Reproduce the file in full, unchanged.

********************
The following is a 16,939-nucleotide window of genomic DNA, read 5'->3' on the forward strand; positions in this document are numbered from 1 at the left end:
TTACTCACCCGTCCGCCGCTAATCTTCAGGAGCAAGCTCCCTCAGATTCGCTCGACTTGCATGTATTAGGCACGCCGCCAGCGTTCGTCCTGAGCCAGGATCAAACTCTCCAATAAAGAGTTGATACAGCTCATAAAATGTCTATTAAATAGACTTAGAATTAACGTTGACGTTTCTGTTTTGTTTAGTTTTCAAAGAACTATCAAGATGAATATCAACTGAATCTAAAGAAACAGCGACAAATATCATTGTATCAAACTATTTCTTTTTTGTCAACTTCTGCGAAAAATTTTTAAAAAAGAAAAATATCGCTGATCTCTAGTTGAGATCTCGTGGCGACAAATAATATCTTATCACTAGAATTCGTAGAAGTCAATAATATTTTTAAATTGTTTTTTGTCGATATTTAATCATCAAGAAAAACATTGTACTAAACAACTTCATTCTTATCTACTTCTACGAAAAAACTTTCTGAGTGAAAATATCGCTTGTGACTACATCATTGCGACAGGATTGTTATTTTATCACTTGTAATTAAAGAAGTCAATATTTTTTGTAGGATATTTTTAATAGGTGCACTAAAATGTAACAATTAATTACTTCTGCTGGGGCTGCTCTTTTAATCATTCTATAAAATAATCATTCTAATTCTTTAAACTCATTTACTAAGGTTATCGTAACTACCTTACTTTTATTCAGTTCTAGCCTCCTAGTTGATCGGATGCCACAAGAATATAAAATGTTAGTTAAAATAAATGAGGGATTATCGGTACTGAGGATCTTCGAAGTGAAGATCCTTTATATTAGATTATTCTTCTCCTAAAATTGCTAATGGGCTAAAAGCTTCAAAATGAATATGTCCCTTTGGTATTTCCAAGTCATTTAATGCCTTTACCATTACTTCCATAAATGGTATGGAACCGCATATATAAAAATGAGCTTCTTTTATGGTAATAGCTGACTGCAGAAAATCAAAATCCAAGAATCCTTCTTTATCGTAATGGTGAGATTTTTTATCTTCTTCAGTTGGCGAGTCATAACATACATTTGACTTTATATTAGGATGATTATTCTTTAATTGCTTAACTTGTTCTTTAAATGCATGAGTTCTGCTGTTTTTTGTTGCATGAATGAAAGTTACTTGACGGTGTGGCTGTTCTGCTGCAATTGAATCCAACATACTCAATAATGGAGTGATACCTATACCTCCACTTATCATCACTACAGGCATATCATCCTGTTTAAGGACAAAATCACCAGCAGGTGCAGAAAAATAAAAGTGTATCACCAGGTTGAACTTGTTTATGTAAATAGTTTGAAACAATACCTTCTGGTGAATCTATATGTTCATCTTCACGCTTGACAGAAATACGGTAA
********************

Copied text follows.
The following is a 16,939-nucleotide window of genomic DNA, read 5'->3' on the forward strand; positions in this document are numbered from 1 at the left end:
TTACTCACCCGTCCGCCGCTAATCTTCAGGAGCAAGCTCCCTCAGATTCGCTCGACTTGCATGTATTAGGCACGCCGCCAGCGTTCGTCCTGAGCCAGGATCAAACTCTCCAATAAAGAGTTGATACAGCTCATAAAATGTCTATTAAATAGACTTAGAATTAACGTTGACGTTTCTGTTTTGTTTAGTTTTCAAAGAACTATCAAGATGAATATCAACTGAATCTAAAGAAACAGCGACAAATATCATTGTATCAAACTATTTCTTTTTTGTCAACTTCTGCGAAAAATTTTTAAAAAAGAAAAATATCGCTGATCTCTAGTTGAGATCTCGTGGCGACAAATAATATCTTATCACTAGAATTCGTAGAAGTCAATAATATTTTTAAATTGTTTTTTGTCGATATTTAATCATCAAGAAAAACATTGTACTAAACAACTTCATTCTTATCTACTTCTACGAAAAAACTTTCTGAGTGAAAATATCGCTTGTGACTACATCATTGCGACAGGATTGTTATTTTATCACTTGTAATTAAAGAAGTCAATATTTTTTGTAGGATATTTTTAATAGGTGCACTAAAATGTAACAATTAATTACTTCTGCTGGGGCTGCTCTTTTAATCATTCTATAAAATAATCATTCTAATTCTTTAAACTCATTTACTAAGGTTATCGTAACTACCTTACTTTTATTCAGTTCTAGCCTCCTAGTTGATCGGATGCCACAAGAATATAAAATGTTAGTTAAAATAAATGAGGGATTATCGGTACTGAGGATCTTCGAAGTGAAGATCCTTTATATTAGATTATTCTTCTCCTAAAATTGCTAATGGGCTAAAAGCTTCAAAATGAATATGTCCCTTTGGTATTTCCAAGTCATTTAATGCCTTTACCATTACTTCCATAAATGGTATGGAACCGCATATATAAAAATGAGCTTCTTTTATGGTAATAGCTGACTGCAGAAAATCAAAATCCAAGAATCCTTCTTTATCGTAATGGTGAGATTTTTTATCTTCTTCAGTTGGCGAGTCATAACATACATTTGACTTTATATTAGGATGATTATTCTTTAATTGCTTAACTTGTTCTTTAAATGCATGAGTTCTGCTGTTTTTTGTTGCATGAATGAAAGTTACTTGACGGTGTGGCTGTTCTGCTGCAATTGAATCCAACATACTCAATAATGGAGTGATACCTATACCTCCACTTATCATCACTACAGGCATATCATCCTGTTTAAGGACAAAATCACCAGCAGGTGCAGAAAAATAAAAGTGTATCACCAGGTTGAACTTGTTTATGTAAATAGTTTGAAACAATACCTTCTGGTGAATCTATATGTTCATCTTCACGCTTGACAGAAATACGGTAA